Data Systems Group at MIT

Database Designs: The Case for Co-evolution of Applications and Data

The traditional wisdom for performing logical database design can be found in any DBMS textbook, and is:

 

Form an entity-relationship (E-R) model of your data. When you are satisfied with your E-R model, push a button which executes an E-R to third normal form (3NF) translation algorithm. Create the 3NF schema and code the application logic for this schema.

When business conditions change (and they do at least once a quarter), then update the E-R model, update the schema, move the data to this schema and perform application maintenance

Applying these principles will guarantee the schema is always in 3NF and is thereby a “good” schema.  However, extensive application maintenance may be required. Also, repeated patching of application code may cause the application to “decay,”  i.e., become more convoluted and harder to maintain. In other words, the traditional wisdom will ensure no database decay but perhaps large application decay.

In the real world, NO SERIOUS DEVELOPERS use the traditional wisdom.  Some may use it for initial development, but none use it for evolution.  Specifically, developers are almost always interested in minimizing application maintenance, and will endure large amounts of data decay to achieve this goal.  To minimize application maintenance, the goal is to change the schema as little as possible (preferably not at all) by introducing data redundancy. Hence, data is allowed to decay to minimize application decay.  Sooner or later applications (or the database) become so degraded that a complete project re-implementation is required.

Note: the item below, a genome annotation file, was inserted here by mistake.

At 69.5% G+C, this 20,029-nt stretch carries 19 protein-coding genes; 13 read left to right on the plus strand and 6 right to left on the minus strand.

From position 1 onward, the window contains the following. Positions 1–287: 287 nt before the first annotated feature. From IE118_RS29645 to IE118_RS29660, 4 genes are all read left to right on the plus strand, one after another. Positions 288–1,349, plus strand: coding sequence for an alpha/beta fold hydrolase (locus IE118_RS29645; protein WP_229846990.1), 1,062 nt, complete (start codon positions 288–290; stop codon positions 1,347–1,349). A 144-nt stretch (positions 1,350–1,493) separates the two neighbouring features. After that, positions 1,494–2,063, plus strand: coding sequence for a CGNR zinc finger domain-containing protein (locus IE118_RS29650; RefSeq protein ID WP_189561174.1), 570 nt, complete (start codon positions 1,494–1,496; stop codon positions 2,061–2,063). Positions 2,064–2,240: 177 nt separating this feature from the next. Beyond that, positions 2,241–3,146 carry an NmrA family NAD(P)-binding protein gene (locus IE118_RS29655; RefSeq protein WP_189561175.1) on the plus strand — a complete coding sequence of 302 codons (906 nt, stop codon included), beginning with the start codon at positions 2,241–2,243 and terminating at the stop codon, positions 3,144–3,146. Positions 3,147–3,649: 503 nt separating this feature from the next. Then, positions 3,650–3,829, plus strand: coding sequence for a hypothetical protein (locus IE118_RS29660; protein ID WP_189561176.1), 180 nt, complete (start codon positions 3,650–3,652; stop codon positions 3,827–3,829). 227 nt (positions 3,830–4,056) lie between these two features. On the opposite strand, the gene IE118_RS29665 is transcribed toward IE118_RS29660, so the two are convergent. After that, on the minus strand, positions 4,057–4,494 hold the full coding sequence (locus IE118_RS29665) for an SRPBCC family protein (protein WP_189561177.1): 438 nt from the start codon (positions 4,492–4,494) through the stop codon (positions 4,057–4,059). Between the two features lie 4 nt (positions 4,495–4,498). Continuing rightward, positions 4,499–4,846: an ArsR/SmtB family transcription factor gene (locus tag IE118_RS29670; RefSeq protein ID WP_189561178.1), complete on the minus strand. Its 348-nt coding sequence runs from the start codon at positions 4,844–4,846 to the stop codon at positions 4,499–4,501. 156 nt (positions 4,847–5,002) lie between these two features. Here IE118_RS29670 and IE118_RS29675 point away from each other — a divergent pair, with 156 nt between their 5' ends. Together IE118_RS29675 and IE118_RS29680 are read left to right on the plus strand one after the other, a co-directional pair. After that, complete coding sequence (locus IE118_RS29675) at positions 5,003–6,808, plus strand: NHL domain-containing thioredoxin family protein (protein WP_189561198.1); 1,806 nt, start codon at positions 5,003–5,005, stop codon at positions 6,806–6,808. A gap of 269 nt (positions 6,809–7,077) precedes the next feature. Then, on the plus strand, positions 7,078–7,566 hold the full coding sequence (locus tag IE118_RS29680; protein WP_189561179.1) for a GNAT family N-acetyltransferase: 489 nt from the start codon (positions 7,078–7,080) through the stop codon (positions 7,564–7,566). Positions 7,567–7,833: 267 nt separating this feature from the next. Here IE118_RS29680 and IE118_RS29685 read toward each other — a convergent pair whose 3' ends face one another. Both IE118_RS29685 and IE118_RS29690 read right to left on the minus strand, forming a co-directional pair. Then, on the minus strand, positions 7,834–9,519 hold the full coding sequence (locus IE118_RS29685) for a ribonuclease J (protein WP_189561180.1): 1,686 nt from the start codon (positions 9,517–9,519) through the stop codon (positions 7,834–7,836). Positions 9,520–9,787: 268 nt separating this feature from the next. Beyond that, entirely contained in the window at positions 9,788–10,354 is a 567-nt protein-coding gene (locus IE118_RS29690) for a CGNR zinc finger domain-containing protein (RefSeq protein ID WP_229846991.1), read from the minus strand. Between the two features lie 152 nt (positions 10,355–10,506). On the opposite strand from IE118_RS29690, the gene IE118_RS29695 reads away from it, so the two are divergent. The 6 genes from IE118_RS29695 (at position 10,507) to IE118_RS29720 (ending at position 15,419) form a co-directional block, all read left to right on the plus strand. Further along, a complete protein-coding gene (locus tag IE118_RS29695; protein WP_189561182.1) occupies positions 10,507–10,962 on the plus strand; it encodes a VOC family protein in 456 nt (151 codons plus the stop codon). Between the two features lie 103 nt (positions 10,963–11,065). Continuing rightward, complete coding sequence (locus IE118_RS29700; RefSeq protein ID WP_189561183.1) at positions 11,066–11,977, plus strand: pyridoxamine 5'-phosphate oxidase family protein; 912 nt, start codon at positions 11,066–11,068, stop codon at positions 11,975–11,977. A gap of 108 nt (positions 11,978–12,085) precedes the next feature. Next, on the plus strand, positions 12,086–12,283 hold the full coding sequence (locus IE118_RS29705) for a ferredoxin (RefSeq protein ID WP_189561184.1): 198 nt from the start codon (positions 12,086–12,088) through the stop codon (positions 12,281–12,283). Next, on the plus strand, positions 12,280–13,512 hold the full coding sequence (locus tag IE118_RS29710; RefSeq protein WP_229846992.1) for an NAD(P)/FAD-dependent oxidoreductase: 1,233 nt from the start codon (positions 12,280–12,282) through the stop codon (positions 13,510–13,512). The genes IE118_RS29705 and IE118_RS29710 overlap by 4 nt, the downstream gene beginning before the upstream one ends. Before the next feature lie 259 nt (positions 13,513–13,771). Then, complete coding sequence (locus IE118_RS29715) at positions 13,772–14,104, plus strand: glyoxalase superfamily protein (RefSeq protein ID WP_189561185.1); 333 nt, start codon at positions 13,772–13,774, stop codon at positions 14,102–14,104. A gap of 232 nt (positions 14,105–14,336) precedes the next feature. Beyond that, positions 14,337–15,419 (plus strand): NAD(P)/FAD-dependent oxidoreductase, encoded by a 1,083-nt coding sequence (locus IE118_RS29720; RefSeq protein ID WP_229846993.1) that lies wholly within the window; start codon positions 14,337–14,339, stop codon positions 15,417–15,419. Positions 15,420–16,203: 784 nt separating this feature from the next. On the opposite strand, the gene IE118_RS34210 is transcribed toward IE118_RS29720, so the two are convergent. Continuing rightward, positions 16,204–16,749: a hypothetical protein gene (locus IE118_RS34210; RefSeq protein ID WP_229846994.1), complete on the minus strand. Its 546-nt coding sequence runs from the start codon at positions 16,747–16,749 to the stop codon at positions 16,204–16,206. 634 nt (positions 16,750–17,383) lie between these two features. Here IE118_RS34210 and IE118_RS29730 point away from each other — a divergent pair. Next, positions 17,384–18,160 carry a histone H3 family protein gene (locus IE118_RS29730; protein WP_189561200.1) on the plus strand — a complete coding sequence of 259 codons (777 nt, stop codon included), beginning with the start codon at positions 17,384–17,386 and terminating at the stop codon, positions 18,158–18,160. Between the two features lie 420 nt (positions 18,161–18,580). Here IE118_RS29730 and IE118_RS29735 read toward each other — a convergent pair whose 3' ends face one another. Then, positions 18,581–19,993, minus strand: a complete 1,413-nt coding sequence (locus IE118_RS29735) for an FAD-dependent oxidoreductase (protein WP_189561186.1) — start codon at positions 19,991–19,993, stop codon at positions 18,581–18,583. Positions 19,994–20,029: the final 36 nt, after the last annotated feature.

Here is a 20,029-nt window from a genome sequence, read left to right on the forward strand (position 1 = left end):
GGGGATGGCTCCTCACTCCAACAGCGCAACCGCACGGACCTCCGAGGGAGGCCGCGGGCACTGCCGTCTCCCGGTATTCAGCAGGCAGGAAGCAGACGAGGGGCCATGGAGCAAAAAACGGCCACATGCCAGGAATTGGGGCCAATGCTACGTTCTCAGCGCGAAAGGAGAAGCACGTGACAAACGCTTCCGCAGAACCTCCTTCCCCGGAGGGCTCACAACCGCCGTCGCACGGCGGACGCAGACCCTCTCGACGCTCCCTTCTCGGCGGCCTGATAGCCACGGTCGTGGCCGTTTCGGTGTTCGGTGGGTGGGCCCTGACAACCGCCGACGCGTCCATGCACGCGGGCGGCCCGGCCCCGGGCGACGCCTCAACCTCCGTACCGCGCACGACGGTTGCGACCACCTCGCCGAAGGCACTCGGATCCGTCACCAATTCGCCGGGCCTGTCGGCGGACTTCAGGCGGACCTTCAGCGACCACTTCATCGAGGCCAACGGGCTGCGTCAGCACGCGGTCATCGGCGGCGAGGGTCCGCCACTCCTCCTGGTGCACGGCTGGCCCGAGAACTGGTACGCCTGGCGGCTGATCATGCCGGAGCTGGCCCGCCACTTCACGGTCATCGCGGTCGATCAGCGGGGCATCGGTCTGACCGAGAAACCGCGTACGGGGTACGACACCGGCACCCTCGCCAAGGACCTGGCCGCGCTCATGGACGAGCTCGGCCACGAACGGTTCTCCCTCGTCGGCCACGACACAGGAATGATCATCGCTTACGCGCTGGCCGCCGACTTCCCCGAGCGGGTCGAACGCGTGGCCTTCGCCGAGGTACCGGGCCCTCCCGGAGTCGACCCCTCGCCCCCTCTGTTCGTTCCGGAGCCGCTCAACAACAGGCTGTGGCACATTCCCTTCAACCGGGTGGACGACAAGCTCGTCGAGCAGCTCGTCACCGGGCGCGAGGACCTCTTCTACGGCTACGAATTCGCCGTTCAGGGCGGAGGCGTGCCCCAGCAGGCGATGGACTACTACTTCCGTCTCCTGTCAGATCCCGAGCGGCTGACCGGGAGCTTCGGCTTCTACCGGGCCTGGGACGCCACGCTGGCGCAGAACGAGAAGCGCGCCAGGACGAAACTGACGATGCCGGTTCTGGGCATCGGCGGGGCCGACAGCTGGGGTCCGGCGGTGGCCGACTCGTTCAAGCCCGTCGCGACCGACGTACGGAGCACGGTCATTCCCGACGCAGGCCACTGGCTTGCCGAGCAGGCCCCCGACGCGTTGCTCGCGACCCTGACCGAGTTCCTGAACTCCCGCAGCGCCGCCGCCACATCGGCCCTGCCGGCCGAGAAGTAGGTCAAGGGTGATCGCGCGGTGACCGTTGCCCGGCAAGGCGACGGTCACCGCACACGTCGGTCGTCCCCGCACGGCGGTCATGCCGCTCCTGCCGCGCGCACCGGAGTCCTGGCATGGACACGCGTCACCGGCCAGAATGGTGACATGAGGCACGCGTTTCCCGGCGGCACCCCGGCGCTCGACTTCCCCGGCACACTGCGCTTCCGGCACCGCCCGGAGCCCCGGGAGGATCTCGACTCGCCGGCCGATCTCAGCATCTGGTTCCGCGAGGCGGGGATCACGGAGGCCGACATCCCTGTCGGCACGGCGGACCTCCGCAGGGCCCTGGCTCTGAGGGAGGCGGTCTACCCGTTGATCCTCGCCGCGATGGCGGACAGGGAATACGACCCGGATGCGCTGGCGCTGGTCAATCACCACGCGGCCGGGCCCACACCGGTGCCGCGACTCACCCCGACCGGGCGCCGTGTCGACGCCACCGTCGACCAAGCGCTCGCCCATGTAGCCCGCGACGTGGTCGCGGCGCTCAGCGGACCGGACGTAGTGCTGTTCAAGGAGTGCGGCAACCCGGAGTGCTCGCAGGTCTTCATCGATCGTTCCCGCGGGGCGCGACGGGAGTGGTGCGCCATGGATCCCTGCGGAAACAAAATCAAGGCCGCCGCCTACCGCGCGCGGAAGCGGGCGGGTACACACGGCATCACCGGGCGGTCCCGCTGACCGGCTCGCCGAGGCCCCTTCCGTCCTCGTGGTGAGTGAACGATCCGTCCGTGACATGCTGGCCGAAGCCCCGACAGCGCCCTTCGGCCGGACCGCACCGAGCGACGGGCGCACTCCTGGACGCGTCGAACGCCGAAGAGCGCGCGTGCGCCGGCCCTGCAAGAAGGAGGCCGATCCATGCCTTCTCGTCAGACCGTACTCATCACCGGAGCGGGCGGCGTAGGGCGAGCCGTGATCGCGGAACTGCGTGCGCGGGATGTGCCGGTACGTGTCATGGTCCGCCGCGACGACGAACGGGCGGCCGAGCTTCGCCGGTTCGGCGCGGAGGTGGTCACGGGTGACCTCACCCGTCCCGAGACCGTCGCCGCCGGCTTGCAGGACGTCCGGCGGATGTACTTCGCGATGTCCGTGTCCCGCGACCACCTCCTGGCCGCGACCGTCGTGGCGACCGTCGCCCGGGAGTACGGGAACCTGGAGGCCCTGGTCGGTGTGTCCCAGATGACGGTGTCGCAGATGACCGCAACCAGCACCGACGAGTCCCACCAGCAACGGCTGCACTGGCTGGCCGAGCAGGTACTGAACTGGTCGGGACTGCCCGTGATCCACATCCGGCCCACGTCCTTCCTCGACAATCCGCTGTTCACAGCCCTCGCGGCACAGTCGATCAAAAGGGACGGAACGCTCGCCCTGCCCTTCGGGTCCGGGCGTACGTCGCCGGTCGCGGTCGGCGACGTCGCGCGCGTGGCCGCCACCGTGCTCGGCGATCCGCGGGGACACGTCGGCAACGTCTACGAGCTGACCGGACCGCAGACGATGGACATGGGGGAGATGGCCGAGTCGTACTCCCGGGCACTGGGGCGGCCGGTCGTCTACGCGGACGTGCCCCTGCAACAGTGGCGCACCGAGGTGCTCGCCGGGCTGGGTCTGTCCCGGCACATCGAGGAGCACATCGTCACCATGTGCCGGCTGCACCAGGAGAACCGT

The thesis of this project is that one should perform co-evolution of code and data.  Specifically, one should have a holistic metric that minimizes the composition of data and code decay. Sometimes one should focus on application decay and sometimes on data decay.  We have obtained six years of application and data evolution from B2W, a large Brazilian e-tailer, encompassing about 70 iterations. Moreover, we have mostly built an evolution tool that can quantify the decay that any modification will entail.  On top of this tool, we hope to build a machine-learning-based recommendation engine that will suggest which evolution tactic to use.

Participants